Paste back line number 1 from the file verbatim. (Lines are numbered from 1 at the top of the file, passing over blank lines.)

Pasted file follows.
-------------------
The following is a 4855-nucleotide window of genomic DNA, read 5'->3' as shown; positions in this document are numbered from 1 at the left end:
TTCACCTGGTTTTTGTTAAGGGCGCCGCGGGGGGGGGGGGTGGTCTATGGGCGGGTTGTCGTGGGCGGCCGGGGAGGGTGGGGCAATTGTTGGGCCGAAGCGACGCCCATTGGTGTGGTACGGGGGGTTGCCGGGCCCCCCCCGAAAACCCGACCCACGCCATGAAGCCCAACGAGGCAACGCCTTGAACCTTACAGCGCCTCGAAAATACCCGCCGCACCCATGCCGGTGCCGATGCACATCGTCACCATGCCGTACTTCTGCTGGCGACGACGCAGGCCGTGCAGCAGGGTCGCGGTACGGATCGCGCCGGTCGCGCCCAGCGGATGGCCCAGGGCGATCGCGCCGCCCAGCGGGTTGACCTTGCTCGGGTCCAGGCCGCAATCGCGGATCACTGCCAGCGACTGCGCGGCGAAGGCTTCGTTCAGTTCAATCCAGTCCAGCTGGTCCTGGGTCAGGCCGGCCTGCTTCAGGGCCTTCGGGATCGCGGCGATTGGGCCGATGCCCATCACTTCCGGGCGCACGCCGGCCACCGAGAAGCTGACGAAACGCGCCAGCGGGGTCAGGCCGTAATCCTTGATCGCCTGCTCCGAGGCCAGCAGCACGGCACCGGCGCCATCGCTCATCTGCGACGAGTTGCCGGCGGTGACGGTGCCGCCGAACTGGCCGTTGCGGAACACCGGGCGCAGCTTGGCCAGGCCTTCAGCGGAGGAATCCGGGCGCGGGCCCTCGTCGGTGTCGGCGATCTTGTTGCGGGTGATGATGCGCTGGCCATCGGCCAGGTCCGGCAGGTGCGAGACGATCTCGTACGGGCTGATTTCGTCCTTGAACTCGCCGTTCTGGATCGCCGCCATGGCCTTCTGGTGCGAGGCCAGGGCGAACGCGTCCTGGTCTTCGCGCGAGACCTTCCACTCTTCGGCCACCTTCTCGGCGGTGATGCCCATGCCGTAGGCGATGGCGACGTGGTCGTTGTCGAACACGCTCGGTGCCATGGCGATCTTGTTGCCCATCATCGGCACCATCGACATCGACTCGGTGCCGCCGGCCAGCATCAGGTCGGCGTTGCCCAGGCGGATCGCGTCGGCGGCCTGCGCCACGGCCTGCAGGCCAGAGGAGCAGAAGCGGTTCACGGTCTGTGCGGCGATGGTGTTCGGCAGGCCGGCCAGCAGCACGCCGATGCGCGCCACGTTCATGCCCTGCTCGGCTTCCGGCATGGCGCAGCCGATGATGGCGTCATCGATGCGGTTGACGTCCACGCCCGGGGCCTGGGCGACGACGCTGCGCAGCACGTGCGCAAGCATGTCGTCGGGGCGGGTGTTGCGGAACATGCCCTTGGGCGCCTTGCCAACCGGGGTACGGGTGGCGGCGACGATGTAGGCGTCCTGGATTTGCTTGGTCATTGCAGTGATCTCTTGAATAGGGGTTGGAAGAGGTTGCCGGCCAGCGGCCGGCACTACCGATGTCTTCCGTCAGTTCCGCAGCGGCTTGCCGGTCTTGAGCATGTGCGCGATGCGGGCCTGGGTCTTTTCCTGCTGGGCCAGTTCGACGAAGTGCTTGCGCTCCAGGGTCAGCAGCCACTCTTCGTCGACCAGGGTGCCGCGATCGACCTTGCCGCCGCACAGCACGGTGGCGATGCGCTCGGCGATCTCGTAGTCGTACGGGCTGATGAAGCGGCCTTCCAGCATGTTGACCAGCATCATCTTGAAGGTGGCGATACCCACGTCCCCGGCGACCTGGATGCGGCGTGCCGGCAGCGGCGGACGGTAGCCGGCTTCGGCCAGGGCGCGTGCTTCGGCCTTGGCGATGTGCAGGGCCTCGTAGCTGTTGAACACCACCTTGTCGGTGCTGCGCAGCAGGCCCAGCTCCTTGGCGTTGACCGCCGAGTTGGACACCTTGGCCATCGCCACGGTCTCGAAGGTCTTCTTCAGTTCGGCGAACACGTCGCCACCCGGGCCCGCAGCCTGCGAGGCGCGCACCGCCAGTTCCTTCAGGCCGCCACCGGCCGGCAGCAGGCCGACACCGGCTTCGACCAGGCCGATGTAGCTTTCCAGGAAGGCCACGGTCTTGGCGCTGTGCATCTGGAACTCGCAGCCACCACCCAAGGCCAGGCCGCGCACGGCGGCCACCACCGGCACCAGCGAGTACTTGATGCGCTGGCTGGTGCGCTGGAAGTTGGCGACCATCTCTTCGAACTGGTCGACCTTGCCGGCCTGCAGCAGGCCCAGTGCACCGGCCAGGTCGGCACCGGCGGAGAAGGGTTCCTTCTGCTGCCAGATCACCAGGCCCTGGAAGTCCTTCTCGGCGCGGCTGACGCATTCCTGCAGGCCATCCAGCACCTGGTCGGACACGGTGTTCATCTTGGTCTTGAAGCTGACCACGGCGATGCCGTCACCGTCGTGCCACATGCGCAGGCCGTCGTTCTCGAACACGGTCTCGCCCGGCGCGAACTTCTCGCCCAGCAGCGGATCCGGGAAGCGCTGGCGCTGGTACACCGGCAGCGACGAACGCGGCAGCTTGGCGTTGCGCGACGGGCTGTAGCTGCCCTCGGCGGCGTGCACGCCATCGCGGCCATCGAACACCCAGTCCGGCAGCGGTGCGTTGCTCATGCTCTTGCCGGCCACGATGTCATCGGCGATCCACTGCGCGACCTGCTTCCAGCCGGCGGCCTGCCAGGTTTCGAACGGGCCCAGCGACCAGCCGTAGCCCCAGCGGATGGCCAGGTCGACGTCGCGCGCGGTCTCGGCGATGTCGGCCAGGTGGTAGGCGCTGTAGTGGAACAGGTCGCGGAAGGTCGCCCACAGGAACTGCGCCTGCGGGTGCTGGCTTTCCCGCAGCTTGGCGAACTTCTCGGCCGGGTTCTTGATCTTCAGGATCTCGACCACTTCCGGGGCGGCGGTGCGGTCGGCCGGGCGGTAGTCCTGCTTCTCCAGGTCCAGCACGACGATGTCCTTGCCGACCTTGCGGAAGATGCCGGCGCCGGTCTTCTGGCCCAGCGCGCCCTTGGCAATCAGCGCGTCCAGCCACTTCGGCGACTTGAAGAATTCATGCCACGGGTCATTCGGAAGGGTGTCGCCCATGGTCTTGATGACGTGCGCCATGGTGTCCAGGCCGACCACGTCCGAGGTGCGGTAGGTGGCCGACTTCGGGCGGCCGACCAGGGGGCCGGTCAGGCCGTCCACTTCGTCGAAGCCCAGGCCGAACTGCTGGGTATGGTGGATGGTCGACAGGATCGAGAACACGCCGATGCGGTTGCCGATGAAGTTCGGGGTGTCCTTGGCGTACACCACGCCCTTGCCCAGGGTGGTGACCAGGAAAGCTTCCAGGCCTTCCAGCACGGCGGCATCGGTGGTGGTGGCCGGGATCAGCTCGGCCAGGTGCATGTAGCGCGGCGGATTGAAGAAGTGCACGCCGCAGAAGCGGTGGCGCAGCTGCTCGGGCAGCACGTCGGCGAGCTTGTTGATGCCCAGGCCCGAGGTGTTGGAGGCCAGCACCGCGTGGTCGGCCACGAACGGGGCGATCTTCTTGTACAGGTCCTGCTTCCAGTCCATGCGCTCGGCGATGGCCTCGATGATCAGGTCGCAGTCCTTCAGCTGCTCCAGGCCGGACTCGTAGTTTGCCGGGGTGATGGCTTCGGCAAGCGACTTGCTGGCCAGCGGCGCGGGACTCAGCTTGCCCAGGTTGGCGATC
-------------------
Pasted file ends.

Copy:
The following is a 4855-nucleotide window of genomic DNA, read 5'->3' as shown; positions in this document are numbered from 1 at the left end: